Ruling casts doubt on patenting human genes

In a ruling with potentially far-reaching implications for the patenting of human genes, a judge in New York on Monday struck down a company's patents on two genes linked to an increased risk of breast and ovarian cancer. The decision by U.S. District Judge Robert Sweet challenging whether anyone can hold patents on human genes was expected to have broad implications for the biotechnology industry and genetics-based medical research. Last March, the American Civil Liberties Union and the Public Patent Foundation sued Myriad Genetics Inc., based in Salt Lake City, the University of Utah Research Foundation and the U.S. Patent and Trademark Office. The ACLU and the patent foundation said Myriad's refusal to license the patents broadly has meant that women who fear they may be at risk of breast or ovarian cancers are prevented from having anyone but Myriad look at the genes in question. Myriad Genetics Inc. sells the only BRCA gene test, which one expert says now costs nearly $4,000.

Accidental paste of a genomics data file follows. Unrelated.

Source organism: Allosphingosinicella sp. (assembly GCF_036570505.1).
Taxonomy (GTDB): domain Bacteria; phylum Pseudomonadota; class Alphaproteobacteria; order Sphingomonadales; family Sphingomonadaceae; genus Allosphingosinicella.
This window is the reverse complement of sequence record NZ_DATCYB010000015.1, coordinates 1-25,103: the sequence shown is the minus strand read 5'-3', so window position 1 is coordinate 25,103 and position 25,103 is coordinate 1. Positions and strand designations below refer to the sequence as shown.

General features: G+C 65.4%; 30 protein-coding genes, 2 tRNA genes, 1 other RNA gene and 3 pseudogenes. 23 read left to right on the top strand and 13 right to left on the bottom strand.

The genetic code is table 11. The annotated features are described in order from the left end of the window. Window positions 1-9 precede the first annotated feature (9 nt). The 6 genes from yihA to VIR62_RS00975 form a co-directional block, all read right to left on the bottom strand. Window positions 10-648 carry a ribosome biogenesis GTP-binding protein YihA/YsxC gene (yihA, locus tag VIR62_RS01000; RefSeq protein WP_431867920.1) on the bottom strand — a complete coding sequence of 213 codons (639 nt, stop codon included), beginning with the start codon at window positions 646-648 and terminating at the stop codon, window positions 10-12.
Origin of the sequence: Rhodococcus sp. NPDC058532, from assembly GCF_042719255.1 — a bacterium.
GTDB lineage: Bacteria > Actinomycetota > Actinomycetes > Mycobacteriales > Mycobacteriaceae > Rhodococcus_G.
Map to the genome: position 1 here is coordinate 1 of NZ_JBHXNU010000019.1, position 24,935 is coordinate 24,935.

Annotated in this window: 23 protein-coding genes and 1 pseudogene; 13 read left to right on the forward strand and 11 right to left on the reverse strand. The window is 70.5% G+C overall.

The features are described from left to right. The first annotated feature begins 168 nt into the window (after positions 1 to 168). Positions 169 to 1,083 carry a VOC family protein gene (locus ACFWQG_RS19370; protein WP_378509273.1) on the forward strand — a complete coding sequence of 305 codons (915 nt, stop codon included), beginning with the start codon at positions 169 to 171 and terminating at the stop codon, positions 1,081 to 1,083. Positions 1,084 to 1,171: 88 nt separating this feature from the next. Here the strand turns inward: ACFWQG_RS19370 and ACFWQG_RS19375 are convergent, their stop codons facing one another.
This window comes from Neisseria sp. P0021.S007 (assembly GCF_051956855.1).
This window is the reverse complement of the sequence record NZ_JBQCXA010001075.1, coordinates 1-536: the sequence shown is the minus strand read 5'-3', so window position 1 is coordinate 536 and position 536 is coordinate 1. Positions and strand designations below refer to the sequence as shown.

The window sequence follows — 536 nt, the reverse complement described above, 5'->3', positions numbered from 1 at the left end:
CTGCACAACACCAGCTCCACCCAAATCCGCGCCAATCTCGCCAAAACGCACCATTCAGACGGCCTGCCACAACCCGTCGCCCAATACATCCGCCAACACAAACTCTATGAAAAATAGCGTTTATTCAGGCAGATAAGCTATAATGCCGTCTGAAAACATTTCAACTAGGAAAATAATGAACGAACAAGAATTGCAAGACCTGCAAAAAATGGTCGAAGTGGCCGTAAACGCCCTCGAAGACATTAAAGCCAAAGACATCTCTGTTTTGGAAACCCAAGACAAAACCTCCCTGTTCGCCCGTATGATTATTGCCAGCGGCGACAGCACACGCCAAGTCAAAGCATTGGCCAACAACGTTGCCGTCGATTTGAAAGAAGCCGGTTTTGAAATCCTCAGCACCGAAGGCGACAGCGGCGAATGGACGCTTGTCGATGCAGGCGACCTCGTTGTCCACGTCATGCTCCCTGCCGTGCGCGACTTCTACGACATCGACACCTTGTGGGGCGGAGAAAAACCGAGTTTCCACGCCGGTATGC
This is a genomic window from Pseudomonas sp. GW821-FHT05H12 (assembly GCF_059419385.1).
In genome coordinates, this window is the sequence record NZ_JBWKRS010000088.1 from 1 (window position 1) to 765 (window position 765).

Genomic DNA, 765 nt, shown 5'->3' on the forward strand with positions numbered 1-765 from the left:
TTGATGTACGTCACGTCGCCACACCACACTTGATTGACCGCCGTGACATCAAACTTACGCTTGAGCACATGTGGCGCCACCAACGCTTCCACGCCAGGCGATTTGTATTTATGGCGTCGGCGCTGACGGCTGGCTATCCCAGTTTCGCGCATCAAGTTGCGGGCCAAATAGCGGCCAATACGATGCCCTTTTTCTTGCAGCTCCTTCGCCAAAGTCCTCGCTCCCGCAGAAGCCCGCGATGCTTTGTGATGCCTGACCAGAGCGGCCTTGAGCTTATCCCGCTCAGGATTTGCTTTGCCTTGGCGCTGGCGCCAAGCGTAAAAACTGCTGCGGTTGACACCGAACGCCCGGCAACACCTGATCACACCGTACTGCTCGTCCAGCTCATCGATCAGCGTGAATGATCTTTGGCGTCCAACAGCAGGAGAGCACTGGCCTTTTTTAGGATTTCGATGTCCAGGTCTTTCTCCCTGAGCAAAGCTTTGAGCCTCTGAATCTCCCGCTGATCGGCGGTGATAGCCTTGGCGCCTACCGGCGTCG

Google CEO's total compensation down 52%

The total compensation of Google Inc. CEO Eric Schmidt fell 52 percent last year, to $245,322, as the Internet search leader cut back on its employee perquisites to help lift its profits during the recession. The sharp decrease reflected lower bills for protecting Schmidt and flying his personal guests on jets chartered by Google. By Schmidt's request, Google limited his salary to just $1 for the fifth consecutive year. But his 9.4 million Google shares are worth about $5.3 billion.

UAW cashes in on Ford's high-flying stock

After watching Ford Motor Co.'s stock climb to a five-year high, a United Auto Workers trust fund is cashing in, selling the rights to an 11 percent ownership stake in Ford to raise at least $1.3 billion for retiree health care. More than 200,000 Ford retirees and their spouses depend on the trust fund for their health care coverage.

Energy shares rise with price of oil

Shares of energy companies rose Monday after the price of oil surged nearly 3 percent. Suicide bomb attacks on the subway system in Russia, a major oil producer, raised concerns about supplies. Oil rose $2.17 to $82.17 a barrel. Shares of Schlumberger, the oilfield services company, rose 2.3 percent, to $63.07 a share, Exxon Mobil climbed 1.1 percent, to $67.30, and Chevron gained 1.1 percent, to $75.23.

TD Ameritrade to repurchase securities

Online brokerage TD Ameritrade Holding Corp. will repurchase roughly $300 million in auction-rate securities from investors to comply with a settlement announced last summer, the Omaha-based firm said in a document filed with the SEC Monday. Auction-rate securities were marketed as being safe as cash, but the market for them fell apart in early 2008.